More about the Wyoming blizzardPublished 6:09pm Friday, December 27, 2013
To the editor:
Readers have suggested that I enlarge on my Christmas column about my experience in Cheyenne’s “Storm of the Century” in the winter of 1948-1949.
That winter in Wyoming is one I shall never forget that “blizzard of the century” paralyzed a large part of the West. Trains were stopped on impassable tracks in the middle of nowhere.
Cattle froze to death on their feet. The Air Force brought in cargo planes that patrolled the area and kicked bales of hay out for any cattle they found moving.
My job when I finally got to my usual duty station was to update the terrain maps to show roads that were open, as reported by Air Force planes also patrolling. Fort Warren (now Warren AFB) was the training base for operators of earth moving equipment, so they were all out there shoving snow off the roads.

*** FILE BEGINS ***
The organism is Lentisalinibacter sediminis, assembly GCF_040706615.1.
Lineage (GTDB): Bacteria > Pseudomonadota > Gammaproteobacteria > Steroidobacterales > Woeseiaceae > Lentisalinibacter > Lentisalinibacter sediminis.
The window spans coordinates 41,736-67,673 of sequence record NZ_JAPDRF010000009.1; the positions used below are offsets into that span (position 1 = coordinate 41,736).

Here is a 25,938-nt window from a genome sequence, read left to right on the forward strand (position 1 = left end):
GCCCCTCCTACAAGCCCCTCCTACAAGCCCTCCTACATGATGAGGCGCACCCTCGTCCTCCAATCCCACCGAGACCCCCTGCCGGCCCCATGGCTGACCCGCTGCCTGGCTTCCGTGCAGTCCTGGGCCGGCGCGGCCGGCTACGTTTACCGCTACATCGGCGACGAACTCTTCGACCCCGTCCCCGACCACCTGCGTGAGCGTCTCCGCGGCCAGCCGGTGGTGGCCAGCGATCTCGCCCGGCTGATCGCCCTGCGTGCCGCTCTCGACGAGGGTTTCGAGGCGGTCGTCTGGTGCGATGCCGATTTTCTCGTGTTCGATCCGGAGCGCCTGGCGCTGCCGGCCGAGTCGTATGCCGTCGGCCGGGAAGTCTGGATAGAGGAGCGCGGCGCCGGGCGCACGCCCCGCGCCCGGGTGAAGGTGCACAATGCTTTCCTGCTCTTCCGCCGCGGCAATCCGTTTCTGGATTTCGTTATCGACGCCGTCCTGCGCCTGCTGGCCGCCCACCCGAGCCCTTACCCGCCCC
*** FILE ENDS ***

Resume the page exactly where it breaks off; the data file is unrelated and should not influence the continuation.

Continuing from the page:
When my friends began arriving from leave there were stories of being stranded in various places. One played the piano in a train station for hours to entertain his fellow travelers.
Another reported that his passenger train fed its passengers by unloading groceries being shipped on a freight train also stranded on the adjacent track.
The area where Wyoming, Colorado and Nebraska meet was hardest hit by this storm, so there are many other people besides me with stories that they also will never forget.
As with Our Area’s 1993 winter storm, their stories are well preserved by available media.
– Garland O. Goodwin,